They also emphasize that these are generally lower risk stocks that won’t crash and burn in a day, which I guess is largely true for all the examples they gave

In their words: “Tom custom designed the Rule Maker system for prudent investors who didn’t want to risk money on upstart companies, but who were still looking to make serious money in the stock market.”

OK, so what are the Rule Makers that we’re talking about here? What kind of teaser action can we get from this ad? Companies that the Fool believes are “some of the safest plays you can possibly make, given the current environment of volatility and uncertainty?”

The analysts that they used to put together the Rule Makers are names that are likely familiary to any Fool watchers out there — Philip Durell from Inside Value, James Early, the new guy at Income Investor, and Seth Jayson and Bill Mann from Global Gains.

And here’s what they like: Rule Maker #1

This payroll services stalwart has been around for over half a century and now literally DOMINATES its industry. Yet, you probably don’t know its name and almost certainly don’t own it. “

Presumptuous, eh? Ok, so technically I don’t own it … but I have heard of it and you may have, too.

Some clues:

Revenues of “more than $7.6 billion” for 2006.

“Ninety percent client retention”

20% return on invested capital.

So … enough blathering from your friendly neighborhood Gumshoe … we throw the switch on the Thinkolator and after a few minutes of careful humming it tells me that this stock must be …

Automatic Data Processing (ADP)

The one thing that strikes me as odd is that they’re underplaying the revenues — ADP had sales of getting near $9 billion in 2006 according to numbers I’m looking at. But since they tease this as the “payment services stalwart” that dominates its industry, it pretty much has to be them.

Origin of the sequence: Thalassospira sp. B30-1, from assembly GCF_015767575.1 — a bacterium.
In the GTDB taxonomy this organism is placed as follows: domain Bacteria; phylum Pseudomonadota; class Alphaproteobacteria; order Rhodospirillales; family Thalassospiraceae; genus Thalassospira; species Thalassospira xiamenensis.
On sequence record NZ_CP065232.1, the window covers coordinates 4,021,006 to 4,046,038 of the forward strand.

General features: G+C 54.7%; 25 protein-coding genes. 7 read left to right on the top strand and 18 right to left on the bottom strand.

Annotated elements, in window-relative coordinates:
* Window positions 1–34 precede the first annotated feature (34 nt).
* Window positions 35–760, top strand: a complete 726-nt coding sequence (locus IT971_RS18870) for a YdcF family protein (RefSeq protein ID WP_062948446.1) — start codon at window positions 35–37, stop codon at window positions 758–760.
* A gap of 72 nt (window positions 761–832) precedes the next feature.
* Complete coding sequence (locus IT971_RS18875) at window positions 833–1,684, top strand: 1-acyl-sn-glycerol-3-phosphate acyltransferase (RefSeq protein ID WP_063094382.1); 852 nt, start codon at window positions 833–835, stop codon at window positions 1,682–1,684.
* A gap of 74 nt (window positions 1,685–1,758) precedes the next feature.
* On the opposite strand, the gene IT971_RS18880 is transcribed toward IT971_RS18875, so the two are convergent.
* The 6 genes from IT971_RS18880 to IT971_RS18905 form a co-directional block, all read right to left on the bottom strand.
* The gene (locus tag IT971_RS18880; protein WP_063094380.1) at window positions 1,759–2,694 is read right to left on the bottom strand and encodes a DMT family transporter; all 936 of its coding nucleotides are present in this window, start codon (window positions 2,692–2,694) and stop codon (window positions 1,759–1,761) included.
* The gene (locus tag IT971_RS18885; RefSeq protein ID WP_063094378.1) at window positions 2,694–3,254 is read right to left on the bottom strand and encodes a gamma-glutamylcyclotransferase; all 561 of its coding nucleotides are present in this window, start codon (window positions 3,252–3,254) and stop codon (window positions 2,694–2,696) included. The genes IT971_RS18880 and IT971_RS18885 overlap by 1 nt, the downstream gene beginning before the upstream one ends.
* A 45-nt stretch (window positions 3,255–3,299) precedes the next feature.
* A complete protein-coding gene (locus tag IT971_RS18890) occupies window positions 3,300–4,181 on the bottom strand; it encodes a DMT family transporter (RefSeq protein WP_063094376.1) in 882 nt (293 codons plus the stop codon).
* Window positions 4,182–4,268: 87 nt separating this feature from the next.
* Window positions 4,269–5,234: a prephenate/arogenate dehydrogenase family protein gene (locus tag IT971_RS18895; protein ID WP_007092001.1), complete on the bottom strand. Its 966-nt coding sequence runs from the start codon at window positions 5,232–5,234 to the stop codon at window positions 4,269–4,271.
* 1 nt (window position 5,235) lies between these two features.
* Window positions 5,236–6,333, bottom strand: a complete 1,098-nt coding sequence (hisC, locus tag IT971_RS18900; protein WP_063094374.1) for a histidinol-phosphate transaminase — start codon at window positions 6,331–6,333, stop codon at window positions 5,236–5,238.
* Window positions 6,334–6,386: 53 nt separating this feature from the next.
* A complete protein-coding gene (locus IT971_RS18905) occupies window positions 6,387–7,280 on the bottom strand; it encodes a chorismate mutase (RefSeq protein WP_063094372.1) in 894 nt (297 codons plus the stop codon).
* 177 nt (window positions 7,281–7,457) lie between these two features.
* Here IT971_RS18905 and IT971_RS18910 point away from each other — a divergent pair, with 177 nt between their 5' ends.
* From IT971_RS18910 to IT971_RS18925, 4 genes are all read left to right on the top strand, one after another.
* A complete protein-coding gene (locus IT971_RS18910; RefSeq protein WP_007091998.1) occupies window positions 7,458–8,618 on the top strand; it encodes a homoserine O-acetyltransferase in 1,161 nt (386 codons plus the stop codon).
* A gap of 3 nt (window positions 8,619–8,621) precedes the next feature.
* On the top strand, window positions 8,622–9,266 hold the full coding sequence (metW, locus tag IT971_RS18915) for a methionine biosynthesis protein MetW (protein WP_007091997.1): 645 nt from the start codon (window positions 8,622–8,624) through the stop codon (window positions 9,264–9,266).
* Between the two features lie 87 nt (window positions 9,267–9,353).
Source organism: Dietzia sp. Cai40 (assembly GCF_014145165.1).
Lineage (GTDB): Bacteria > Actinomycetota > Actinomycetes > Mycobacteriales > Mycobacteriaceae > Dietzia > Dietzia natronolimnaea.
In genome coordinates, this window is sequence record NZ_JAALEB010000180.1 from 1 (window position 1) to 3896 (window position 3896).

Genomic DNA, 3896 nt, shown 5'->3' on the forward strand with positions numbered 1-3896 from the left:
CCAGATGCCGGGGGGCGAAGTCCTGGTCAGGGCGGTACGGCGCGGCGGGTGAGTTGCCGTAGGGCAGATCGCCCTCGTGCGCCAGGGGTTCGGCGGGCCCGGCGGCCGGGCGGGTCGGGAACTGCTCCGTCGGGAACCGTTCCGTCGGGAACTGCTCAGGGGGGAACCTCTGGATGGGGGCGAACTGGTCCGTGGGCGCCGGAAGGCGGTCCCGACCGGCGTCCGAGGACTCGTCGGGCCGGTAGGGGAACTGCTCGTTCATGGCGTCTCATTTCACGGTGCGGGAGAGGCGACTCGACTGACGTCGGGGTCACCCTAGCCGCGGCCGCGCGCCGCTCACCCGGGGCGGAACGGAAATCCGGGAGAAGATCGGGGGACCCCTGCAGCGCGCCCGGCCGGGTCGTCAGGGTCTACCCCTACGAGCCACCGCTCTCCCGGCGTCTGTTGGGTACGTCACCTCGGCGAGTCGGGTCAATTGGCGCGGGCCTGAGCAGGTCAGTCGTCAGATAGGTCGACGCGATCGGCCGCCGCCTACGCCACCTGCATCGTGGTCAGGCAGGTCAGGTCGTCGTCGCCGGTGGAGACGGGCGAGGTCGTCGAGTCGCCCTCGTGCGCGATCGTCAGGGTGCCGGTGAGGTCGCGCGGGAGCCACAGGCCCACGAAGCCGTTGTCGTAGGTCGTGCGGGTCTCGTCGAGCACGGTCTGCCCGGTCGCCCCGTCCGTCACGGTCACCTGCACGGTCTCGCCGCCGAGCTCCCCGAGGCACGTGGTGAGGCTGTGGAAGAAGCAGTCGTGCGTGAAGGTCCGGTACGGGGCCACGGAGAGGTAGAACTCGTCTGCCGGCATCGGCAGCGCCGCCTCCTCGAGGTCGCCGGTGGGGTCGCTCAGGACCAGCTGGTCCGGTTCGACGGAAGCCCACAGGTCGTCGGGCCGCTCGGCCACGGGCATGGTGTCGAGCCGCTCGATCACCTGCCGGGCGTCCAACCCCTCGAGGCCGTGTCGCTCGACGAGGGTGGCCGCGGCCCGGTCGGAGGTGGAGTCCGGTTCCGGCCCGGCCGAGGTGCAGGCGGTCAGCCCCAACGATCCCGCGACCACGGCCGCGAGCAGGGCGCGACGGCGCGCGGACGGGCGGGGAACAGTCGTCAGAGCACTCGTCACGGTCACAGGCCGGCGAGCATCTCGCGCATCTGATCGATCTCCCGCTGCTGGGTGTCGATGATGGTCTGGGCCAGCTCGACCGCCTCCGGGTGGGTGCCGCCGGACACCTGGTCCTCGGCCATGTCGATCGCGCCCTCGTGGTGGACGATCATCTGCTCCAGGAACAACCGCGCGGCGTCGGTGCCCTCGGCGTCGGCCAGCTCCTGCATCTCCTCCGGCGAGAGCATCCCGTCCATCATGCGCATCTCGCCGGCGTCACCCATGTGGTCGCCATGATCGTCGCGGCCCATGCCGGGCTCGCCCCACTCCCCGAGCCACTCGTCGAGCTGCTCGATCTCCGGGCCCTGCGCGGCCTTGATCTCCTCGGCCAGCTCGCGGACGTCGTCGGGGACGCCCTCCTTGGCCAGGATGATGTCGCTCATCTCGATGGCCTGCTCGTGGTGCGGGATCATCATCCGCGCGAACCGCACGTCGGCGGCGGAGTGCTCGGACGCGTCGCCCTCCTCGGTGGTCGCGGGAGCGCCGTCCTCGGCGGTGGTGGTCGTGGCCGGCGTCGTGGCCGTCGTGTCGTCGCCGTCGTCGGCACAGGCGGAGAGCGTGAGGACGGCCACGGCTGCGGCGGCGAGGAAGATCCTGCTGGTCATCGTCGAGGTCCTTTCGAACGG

ADP is about 50% larger than its next biggest competitor, Paychex, and they must have some seriously different business mix, since Paychex goes for close to 10X sales and ADP for more like 3X sales. ADP does much more non-payroll work, from what I can tell, including brokerage data management, etc.

PAYX does have significantly better growth in recent quarters, and a richer valuation to match, but analysts don’t seem wildly optimistic going forward — their Price/Earnings/Growth ratio is 1.77 at the moment, compared to the more average 1.45 for ADP.

So … there’s something to get you started with the first Rule Maker — to me, it looks like a pretty standard blue chip growth company, valuation a little rich but not so much that it gets your palms sweaty, and while I’m sure there are plenty of economic shocks that might cause them to trip, they are quite a monster so perhaps they’ll do fine in the event of a big drop in unemployment or a recession … I couldn’t tell you, but I can tell you that someone over at the Fool seems to really believe in them. I’m guessing this is James Early’s pick, but that’s just a guess.